Is arguing good? I have a friend or two that put out passive aggressive stuff bu

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  1. Ericdierker profile image54
    Ericdierkerposted 2 years ago

    Is arguing good? I have a friend or two that put out passive aggressive stuff but demand peacefulnes

    What is this with folks who say they only peace or only love but repost things that are only antagonistic. They do not proclaim their views and seem to be neutral but they repost totally biased stuff. I think we should show clearly and state clearly our bias and be proud of it. This notion of "I love love and peace" but then reposting divisive stuff is cowardice in my opinion. Attacking someone who opposes you is second to this position. Attacking someone for opposing antagonism is arrogance.

  2. profile image0
    threekeysposted 2 years ago

    Life and people are complex. I wish there was one set recipe to finding personal resolution to differences, but there isn't. At least not to my finding.
    Personally, debating or arguing can be healthy if it is open, clean and direct-above the belt.  The problem lies when the differences or debate is below the belt where all the past is brought into the present moment. The present dilemma has a hard time seeing light with all the dumping. For me, when the debate or argument is over, and your relationship is still basically in tact, to me that is saying you have a healthy, organic relaitionship. Probably, in a funny kind of you have strengthened your relationship. Now, I am not condoning a household where fights are the norm. I personally would walk out of a angry household.I don't want it and I don't care for it.
    Some relationships are just more peaceful and easy going than others.And I am for that. Other people may find baiting one another or arguing as a turn on. I know of such a couple. It makes you wonder how they stayed married for so long, but being antagonists works for their KIND OF relationship. Each to their own, I say.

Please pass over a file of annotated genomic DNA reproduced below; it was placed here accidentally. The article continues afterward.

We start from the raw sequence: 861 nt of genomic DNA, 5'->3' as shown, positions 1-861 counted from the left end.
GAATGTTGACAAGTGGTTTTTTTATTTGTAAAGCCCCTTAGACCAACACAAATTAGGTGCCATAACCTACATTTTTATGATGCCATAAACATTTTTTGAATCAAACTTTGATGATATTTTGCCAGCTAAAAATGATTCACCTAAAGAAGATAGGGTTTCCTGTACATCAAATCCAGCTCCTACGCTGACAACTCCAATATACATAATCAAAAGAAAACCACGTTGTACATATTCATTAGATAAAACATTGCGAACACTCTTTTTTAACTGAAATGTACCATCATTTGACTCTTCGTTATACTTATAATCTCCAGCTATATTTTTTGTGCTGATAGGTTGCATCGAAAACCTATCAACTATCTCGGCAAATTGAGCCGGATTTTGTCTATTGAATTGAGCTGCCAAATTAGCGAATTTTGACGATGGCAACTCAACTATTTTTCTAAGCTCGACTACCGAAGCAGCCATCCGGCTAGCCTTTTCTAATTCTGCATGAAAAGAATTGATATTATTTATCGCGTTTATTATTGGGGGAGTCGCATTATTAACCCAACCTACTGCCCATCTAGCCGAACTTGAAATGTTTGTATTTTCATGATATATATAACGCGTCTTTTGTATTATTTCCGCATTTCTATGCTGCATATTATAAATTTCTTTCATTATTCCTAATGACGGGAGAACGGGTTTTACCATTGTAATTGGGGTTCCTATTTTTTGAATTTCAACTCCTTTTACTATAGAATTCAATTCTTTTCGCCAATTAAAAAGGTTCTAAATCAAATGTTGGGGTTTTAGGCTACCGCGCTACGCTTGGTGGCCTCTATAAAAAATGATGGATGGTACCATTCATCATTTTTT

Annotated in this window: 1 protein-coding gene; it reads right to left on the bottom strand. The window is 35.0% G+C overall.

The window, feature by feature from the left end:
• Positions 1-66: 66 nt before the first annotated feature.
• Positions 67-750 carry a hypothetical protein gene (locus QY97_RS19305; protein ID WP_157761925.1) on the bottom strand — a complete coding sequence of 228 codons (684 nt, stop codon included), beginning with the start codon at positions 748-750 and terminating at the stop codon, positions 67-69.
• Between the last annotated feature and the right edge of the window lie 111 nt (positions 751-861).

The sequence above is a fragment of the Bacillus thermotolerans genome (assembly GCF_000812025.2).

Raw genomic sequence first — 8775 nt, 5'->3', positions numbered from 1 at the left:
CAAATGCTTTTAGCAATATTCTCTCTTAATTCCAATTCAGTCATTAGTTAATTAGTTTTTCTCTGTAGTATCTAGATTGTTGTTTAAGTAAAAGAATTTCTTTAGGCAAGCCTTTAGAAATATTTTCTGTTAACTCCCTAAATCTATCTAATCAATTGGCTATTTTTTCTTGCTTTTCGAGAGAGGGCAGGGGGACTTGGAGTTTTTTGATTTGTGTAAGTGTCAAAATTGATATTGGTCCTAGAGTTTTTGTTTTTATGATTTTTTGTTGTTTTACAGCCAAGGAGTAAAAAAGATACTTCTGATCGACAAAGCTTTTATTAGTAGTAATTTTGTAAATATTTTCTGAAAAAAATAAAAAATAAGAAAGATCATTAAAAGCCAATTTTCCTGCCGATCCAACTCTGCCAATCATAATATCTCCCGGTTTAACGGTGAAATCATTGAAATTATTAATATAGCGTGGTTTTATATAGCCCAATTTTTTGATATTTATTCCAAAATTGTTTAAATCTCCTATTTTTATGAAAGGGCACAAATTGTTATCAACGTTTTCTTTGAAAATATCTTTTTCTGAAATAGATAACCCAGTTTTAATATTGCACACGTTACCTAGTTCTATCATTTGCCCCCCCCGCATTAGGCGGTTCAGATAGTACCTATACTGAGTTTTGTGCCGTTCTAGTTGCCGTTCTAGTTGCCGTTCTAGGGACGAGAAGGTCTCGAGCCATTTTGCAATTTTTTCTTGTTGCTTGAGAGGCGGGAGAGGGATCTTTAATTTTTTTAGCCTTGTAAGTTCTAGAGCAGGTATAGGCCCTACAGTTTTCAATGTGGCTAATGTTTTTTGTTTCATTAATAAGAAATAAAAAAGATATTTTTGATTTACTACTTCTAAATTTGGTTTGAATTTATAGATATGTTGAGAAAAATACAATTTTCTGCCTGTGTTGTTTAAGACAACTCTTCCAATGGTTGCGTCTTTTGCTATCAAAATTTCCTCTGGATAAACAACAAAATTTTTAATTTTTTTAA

As long as your relationship works for you and your partner, it's no one else's concern or business, in my personal opinion.

    1. Ericdierker profile image54
      Ericdierkerposted 2 years agoin reply to this

      Marvelous treatment here ThreeKeys. Some arguments to me seem like someone brought a machine gun to a verbal fight. I am thinking that the biggest stumbling block to making an argument constructive rather that destructive is in the ego. Thanks.

  3. tamarawilhite profile image91
    tamarawilhiteposted 2 years ago

    Liberals tend to rank high on the personality trait of agreeableness, that you have to have apparent public consensus and peace - ignoring the fact that this can silence legitimate concerns or enable evil by saying it is wrong to point out the evil acts.
    Liberals acting as if calling out the link between Islam and terrorism is worse than terrorism is a classic example of this. The deliberate silencing of victims of Muslim rape gangs in the EU because the reputation of the poor little refugees as harmless and helpless is another. So Germany arrests critics of Muslim rape gangs under hate speech laws and segregates public transport and swimming pools to protect women, instead of going after rapists.
    Yes we are obligated to hate evil, call it out and challenge it. And no, having a different opinion is not evil. But the liberal demand that we all agree with their dogma or risk hate mobbing or assault by liberals is a threat to freedom and civil rights as well as enabling real evil.

    1. Ericdierker profile image54